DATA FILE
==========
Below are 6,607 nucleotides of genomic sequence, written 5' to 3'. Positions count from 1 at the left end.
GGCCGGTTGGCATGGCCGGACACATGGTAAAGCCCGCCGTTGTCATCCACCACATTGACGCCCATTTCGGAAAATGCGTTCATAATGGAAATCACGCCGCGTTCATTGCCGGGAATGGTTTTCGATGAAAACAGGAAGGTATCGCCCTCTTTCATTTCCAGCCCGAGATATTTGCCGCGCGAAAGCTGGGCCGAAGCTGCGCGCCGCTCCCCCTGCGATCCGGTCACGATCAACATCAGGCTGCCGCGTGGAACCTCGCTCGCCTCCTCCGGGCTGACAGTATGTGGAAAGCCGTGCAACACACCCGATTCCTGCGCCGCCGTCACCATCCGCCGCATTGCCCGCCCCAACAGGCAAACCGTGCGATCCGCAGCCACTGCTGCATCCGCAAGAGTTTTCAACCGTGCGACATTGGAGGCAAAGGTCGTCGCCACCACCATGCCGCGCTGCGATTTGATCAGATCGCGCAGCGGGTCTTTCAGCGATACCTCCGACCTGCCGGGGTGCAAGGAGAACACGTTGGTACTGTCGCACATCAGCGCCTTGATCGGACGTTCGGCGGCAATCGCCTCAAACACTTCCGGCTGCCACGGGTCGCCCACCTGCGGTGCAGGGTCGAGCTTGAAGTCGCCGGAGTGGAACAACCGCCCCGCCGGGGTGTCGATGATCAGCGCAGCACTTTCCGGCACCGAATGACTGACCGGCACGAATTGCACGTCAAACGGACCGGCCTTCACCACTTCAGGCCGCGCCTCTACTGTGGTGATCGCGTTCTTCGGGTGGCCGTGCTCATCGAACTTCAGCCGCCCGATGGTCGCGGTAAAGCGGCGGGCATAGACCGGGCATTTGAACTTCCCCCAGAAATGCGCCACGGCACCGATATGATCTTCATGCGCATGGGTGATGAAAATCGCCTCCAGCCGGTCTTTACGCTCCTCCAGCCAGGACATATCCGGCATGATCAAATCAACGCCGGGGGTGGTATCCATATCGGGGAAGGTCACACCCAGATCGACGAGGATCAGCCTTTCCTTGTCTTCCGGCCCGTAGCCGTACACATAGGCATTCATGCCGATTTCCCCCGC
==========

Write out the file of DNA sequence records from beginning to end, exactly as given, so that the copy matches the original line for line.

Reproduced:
Below are 6,607 nucleotides of genomic sequence, written 5' to 3'. Positions count from 1 at the left end.
GGCCGGTTGGCATGGCCGGACACATGGTAAAGCCCGCCGTTGTCATCCACCACATTGACGCCCATTTCGGAAAATGCGTTCATAATGGAAATCACGCCGCGTTCATTGCCGGGAATGGTTTTCGATGAAAACAGGAAGGTATCGCCCTCTTTCATTTCCAGCCCGAGATATTTGCCGCGCGAAAGCTGGGCCGAAGCTGCGCGCCGCTCCCCCTGCGATCCGGTCACGATCAACATCAGGCTGCCGCGTGGAACCTCGCTCGCCTCCTCCGGGCTGACAGTATGTGGAAAGCCGTGCAACACACCCGATTCCTGCGCCGCCGTCACCATCCGCCGCATTGCCCGCCCCAACAGGCAAACCGTGCGATCCGCAGCCACTGCTGCATCCGCAAGAGTTTTCAACCGTGCGACATTGGAGGCAAAGGTCGTCGCCACCACCATGCCGCGCTGCGATTTGATCAGATCGCGCAGCGGGTCTTTCAGCGATACCTCCGACCTGCCGGGGTGCAAGGAGAACACGTTGGTACTGTCGCACATCAGCGCCTTGATCGGACGTTCGGCGGCAATCGCCTCAAACACTTCCGGCTGCCACGGGTCGCCCACCTGCGGTGCAGGGTCGAGCTTGAAGTCGCCGGAGTGGAACAACCGCCCCGCCGGGGTGTCGATGATCAGCGCAGCACTTTCCGGCACCGAATGACTGACCGGCACGAATTGCACGTCAAACGGACCGGCCTTCACCACTTCAGGCCGCGCCTCTACTGTGGTGATCGCGTTCTTCGGGTGGCCGTGCTCATCGAACTTCAGCCGCCCGATGGTCGCGGTAAAGCGGCGGGCATAGACCGGGCATTTGAACTTCCCCCAGAAATGCGCCACGGCACCGATATGATCTTCATGCGCATGGGTGATGAAAATCGCCTCCAGCCGGTCTTTACGCTCCTCCAGCCAGGACATATCCGGCATGATCAAATCAACGCCGGGGGTGGTATCCATATCGGGGAAGGTCACACCCAGATCGACGAGGATCAGCCTTTCCTTGTCTTCCGGCCCGTAGCCGTACACATAGGCATTCATGCCGATTTCCCCCGC